Eventually, baseball will be back, then we will all have to reacquaint ourselves with the delicate starting pitching balance the Angels have struck for 2022. Assuming the rotation is mostly built, let’s take a look at why this position is questionable, and why the Angels could be teetering on the edge.
First, what does it take to get through a season in terms of starting rotation? In 2021, the A’s rotation threw the most innings, logging 894. The fewest innings by a starting rotation clocked in at 735.1 and belonged to the 110-loss Baltimore Orioles. The correlation between starter innings and team record is real, but of course there are outliers (ahem, Tampa Bay Rays). The point is that unless you are the Tampa Bay Rays, you are going to need your starters to throw some innings. Preferably quality innings. Last season, the average number of innings thrown by starting rotations was 813 (the Angels logged 776). How do the Angels get there in 2022?
Taking both ZiPS and Fangraphs Depth Charts predictions, we can average out the two and get something like this:
|Pitcher||2022 Innings Est.||Depth Chart IP||ZiPS IP||2021 MLB IP||2020 MLB IP|
Adding up all these numbers from these 8 guys, gets you to the number you need out of our starters. That’s IF you buy into all those numbers.
I can live with most of these predictions. For instance, Shohei Ohtani could throw a few more innings and land close to the 140 inning mark. There are, however, big question marks starting with Noah Syndergaard. Having thrown only about 5 total innings (minor and major league) over the past two seasons, it may be hard to see him go much past 120. Very few pitchers return from TJ surgery to throw 150 innings.
Patrick Sandoval increasing his workload by 30% also seems a bit of a stretch, but perhaps possible. Let’s go with 115 for him which seems like a fairer number. I can live with the other predictions, though Detmers could also be a stretch. Given these few adjustments, you may get 780-790 innings out of these 8 starters. Is that enough? It seems borderline at best without a bullpen that can throw heavy innings all season long.
Additionally, you are looking at some rookies and unproven talent to help fill the holes, including a few guys like Jhonathan Diaz and Janson Junk.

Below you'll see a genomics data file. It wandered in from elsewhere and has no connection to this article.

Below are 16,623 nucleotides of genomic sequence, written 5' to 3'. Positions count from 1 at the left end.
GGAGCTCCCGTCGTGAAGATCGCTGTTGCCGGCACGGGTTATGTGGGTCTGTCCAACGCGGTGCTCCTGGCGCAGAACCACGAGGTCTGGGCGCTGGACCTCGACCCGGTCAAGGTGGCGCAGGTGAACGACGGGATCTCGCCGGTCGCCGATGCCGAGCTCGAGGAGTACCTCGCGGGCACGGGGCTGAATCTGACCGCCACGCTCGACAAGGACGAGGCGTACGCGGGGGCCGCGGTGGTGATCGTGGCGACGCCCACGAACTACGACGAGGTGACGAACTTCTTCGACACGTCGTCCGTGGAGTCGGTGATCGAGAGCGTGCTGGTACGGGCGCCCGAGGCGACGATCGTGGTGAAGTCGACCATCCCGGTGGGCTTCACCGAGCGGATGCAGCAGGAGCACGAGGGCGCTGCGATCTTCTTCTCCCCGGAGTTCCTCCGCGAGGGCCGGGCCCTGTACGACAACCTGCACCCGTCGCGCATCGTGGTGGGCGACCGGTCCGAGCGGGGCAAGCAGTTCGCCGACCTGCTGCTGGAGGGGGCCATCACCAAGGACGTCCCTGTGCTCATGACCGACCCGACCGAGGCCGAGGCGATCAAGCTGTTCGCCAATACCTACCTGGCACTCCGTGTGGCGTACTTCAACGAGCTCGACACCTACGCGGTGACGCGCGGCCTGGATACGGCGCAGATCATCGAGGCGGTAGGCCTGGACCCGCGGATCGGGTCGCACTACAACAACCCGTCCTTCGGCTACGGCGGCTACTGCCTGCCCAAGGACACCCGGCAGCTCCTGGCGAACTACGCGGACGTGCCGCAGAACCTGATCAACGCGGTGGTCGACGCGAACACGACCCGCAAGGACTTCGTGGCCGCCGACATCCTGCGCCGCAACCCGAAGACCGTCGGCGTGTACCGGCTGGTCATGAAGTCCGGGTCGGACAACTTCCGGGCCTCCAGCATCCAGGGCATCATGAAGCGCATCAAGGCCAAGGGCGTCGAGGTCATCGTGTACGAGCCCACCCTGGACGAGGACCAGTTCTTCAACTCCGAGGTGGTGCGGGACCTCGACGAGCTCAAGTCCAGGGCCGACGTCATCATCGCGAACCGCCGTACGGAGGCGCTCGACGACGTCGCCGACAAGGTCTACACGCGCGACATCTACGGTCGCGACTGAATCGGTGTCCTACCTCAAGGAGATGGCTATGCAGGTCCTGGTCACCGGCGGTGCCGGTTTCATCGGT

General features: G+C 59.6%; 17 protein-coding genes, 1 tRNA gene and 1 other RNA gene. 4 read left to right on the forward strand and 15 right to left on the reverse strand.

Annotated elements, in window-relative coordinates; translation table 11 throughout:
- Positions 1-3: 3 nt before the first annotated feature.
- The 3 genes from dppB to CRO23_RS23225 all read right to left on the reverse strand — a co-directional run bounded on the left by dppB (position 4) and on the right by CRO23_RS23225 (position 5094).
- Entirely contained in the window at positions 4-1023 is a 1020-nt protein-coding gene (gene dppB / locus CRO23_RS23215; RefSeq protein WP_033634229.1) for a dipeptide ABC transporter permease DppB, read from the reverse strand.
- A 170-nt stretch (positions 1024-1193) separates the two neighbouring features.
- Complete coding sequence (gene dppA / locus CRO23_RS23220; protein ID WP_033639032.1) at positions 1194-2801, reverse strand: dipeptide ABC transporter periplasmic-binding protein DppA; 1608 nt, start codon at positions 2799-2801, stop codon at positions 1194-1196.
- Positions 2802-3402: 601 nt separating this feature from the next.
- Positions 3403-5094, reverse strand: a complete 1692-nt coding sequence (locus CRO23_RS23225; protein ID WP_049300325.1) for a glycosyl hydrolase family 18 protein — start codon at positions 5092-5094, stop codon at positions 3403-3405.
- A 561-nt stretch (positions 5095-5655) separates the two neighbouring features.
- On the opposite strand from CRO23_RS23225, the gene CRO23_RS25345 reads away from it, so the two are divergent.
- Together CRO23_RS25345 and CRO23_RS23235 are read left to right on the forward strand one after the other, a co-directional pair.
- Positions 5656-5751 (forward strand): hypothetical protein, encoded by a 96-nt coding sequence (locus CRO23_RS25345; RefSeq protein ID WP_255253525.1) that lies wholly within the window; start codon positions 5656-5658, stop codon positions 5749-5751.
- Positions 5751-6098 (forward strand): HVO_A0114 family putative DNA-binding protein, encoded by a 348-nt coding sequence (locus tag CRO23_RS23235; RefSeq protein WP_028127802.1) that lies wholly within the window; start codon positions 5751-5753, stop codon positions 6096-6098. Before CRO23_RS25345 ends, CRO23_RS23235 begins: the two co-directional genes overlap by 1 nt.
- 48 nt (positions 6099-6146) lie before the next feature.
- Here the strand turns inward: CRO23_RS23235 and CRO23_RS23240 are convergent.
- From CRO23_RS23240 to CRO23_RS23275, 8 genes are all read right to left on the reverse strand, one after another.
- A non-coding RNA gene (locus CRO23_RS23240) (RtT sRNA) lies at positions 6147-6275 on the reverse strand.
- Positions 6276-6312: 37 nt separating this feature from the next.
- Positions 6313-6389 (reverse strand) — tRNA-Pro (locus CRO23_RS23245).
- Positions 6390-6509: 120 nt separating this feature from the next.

Below, we see the starting rotation as assumed by Roster Resource:
Does that inspire confidence? Perhaps. If ALL goes perfect with Ohtani, Thor, Sandoval, and Suarez continuing to throw well, then we may be looking at a top 10 rotation. But the reality is you have a #2 and #3 pitcher and perhaps the rest are #5 or #6 guys.
Shoehei Ohtani could very likely repeat his 2021 MVP performance so there is not too much worry there other than him staying healthy on both sides. Thor? Well, he certainly has the pedigree, but what will we see from him? The ceiling is high but he is definitely a bit of an unknown.
Patrick Sandoval is our #3 and while he came into his own a bit last season, he’s a #5 on a first place team, or perhaps a #4. Had the Angels went out and signed a healthy front line starter, Ohtani, Thor, and Sandoval sure look at lot better as #2, #3, #4. Instead, Michael Lorenzen potentially slots in at #4 and the dude has thrown only 62 big league innings the past two seasons. Yikes! You can see the rotation falls apart fairly quickly after Ohtani, Thor, and probably Sandoval.
Jose Suarez and Jaime Barria are defintely ones to watch as well, but again, we don’t know what we are going to get here. I mean, we have a better idea who Barria is after the past 4 seasons (a 4.5-5ish ERA guy), but who is Suarez? Like Sandoval, he seemed to come into his own in 2021 but the question will be, can he repeat that or even improve upon it?
In summary, it’s a precarious positions for Perry’s Angels. In lieu of signing a top/front-end starter (which seems unlikely at this point), the Angels are on the edge of another average season and the potentially top 15 rotation that likely falls to 20 with a single injury that lasts more than a few weeks. There is little depth at the top and the bottom depth brings a whole slew of #6+ guys to fill in the holes.
Should we excited? Hell yes, Angels baseball will be back soon! But let’s temper our expectations on this rotation. One small thing that upsets this delicate balance could knock the Angels right back to a .500 team again (or worse).